Portraits are a classic piece of art. We’ve seen them in everything from official portraits of leaders to the muses of artists and even self-portraits. Today, the portrait painting game has been changed up a bit, though. An artist working on an oil painting portrait doesn’t necessarily have to find someone to sit for them for hours worth of sessions. 

Instead, today’s painters can create from a reference picture. Some even buy paintings online of themselves to commission and order something one of a kind. To have a stunning photo to art transformation, though, you need to know how to choose the right photo for the job. 

Choose Something Interesting

If you want a stunning painting, you need to have an interesting subject. So, the photo you choose has to have something about it stand out. Luckily, when it comes to reproducing something living, there’s usually always something to find striking. An expression or distinct facial feature are a couple of things to keep an eye out for. 

The idea really gets difficult when you’re talking about a “boring” position. For instance, many painters avoid head-on, flat facial expression, mugshot-style photos for their inspiration. A photo to painting rendition of this pose will usually focus on something striking like the look in the subjects eye or a striking feature. But, these are a great way to capture the likeness of the subject if nothing else. 

A more unique choice is to choose a photo that shows emotion or character. A still of someone laughing or even with tears running down their face will capture something raw and real. 

Consider the Style 

When you’re choosing a photo for a portrait, you’ll also want to thing about the style of portrait you want. There are plenty of different portrait styles to choose from too.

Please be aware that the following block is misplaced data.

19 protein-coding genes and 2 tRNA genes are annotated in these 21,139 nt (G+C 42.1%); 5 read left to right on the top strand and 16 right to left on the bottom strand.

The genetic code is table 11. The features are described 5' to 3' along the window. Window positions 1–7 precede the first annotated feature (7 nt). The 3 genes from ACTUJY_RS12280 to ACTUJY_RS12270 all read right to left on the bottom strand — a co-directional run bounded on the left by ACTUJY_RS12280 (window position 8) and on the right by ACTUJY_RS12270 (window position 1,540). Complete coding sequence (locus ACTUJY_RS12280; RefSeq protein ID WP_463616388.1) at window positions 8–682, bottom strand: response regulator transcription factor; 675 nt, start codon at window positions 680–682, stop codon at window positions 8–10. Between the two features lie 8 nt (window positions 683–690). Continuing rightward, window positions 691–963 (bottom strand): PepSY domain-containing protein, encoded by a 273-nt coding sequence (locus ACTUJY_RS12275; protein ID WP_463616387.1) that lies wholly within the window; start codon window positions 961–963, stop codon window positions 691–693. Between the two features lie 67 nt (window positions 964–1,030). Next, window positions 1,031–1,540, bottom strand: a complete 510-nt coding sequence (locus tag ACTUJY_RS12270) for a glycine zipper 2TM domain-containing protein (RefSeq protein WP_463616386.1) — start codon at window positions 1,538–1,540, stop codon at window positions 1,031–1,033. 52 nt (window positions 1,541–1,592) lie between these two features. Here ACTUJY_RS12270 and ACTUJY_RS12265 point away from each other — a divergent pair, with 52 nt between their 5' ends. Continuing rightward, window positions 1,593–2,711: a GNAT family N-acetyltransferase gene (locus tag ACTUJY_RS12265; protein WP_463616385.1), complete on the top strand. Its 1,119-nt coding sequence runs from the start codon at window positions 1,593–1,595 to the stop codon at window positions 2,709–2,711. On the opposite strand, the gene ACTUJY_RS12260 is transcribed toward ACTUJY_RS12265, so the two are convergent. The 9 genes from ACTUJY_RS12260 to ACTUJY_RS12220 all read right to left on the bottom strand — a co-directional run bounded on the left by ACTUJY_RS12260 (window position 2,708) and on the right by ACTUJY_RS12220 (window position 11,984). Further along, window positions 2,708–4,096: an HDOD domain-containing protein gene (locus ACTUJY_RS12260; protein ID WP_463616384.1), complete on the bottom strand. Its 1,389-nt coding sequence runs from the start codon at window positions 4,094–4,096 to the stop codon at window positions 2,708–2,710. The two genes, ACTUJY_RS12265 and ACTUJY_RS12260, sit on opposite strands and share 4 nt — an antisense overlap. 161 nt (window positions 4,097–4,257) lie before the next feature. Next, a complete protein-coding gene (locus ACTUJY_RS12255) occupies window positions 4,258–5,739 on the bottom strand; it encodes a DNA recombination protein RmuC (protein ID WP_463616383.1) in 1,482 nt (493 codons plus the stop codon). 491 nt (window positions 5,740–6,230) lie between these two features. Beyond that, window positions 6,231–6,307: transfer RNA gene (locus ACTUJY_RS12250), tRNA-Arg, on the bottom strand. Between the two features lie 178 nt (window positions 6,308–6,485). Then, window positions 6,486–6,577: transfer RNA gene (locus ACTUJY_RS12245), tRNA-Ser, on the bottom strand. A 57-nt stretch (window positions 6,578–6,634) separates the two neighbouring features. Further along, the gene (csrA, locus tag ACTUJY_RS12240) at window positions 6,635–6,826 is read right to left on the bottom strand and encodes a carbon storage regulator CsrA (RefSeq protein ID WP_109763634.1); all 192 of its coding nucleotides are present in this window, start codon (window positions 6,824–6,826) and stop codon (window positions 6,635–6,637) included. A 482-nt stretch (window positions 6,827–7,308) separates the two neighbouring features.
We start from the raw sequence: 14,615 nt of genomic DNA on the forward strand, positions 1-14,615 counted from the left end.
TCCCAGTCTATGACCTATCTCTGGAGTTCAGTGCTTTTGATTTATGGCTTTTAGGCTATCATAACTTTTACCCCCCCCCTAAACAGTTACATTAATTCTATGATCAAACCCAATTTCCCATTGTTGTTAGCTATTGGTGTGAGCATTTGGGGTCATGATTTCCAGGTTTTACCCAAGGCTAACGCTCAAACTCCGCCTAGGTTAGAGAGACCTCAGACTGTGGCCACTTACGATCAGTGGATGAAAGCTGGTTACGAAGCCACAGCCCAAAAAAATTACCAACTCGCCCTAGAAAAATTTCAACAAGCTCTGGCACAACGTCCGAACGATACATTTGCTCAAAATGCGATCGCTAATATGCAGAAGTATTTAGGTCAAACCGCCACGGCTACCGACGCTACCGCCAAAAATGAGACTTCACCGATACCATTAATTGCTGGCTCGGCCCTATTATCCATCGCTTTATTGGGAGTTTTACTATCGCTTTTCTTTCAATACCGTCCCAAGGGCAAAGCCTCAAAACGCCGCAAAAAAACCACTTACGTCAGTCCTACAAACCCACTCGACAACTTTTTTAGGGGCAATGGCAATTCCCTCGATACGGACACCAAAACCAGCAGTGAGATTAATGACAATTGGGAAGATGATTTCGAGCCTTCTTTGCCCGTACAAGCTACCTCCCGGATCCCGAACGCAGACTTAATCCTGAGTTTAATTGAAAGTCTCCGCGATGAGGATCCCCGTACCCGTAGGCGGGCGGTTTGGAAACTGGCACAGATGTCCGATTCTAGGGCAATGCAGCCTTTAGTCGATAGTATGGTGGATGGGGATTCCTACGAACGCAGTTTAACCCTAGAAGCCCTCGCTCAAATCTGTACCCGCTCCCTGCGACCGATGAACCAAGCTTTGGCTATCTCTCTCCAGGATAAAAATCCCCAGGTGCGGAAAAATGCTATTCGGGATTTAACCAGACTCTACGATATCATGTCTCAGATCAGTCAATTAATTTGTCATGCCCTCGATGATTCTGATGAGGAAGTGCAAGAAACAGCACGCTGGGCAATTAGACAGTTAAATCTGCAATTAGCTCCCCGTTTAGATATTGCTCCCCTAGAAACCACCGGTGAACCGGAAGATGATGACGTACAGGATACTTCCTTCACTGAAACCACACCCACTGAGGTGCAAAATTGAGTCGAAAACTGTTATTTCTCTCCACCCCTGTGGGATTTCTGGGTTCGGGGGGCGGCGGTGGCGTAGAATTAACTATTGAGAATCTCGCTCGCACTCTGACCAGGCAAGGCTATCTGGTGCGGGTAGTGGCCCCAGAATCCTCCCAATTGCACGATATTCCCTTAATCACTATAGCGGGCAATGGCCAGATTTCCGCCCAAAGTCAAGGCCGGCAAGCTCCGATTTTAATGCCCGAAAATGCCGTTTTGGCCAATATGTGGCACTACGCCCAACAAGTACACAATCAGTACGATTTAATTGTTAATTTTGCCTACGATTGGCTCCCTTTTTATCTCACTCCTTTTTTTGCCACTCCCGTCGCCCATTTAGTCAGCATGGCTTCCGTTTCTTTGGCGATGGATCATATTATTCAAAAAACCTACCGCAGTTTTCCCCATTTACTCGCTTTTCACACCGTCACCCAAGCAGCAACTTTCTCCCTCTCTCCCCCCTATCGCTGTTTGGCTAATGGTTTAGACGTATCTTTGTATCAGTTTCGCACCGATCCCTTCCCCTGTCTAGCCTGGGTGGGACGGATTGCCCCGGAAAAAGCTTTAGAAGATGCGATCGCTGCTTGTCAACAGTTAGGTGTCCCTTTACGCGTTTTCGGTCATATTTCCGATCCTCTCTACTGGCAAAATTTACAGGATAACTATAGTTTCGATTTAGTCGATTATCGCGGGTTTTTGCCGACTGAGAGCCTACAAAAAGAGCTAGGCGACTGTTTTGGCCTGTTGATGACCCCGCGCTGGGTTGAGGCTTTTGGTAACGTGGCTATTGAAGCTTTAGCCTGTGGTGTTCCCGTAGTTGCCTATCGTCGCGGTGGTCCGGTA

First, there’s the obvious: a portrait with basic likeness. These are the portraits that want to capture exactly what someone looks like. They can sometimes be so realistic that it seems like you can reach out and touch them. 

On the other hand, you can choose something more stylistic. This is where things branch out a bit. 

For one, you can choose something that still retains your likeness but doesn’t go for a completely realistic touch. For example, Vincent van Gogh’s portraits kept the appearance of his subjects but the end result didn’t look like a realistic, detailed rendering of the person in front of him. The focus on unique color and expression was much greater than the idea of getting the perfect shading so that the portrait looked realistic. 

And then there are completely abstract options. These are the paintings that it’s best to choose a highly emotive photo for. The end painting may not look exactly like the subject or it could even be fairly far removed from the original subject. Instead, the focus of these portraits is to capture a feeling or atmosphere. 

Good Quality

This is a more technical aspect that’s very important. The photo you choose for a portrait has to be a good photograph. This is especially true if you want a hyper-realistic rendering of the subject but it’s a critical factor for any style of portrait. 

The fact of the matter is that if you’re painting something from a realistic image, you have to see what that image is. If you can tell the way your subject looks because a photo is grainy or has too much motion blur, you’re going to struggle. 

It’s also going to be difficult if the coloring in a photo is off. If it’s too dark or too light, you aren’t going to be able to see the subject realistically and properly. Intentional color changes might be okay but it’s generally a good idea to find a picture where the subject is plain to see. 

Use a Good Camera

This goes back to the quality of the photo. If you want something painted, it’s a good idea to bust out a camera that’s going to take a good photo. Luckily, this isn’t too difficult anymore. While a dedicated camera is best, most phones have a camera built-in to them that has a high enough quality to give you the image you need. 


Painting from a photo isn’t as frowned upon today as it once was. It’s also a great way to take your muse with you wherever you go. Now, you can paint someone in another part of the world without limiting yourself to the time they’re directly with you. Even for nearby muses it’s much easier to snap a photo of what you want to paint than scheduling in time for both of you sit down face-to-face for hours. Just make sure you use these tips to ensure that the photo you use for a portrait is good enough to get that portrait done well.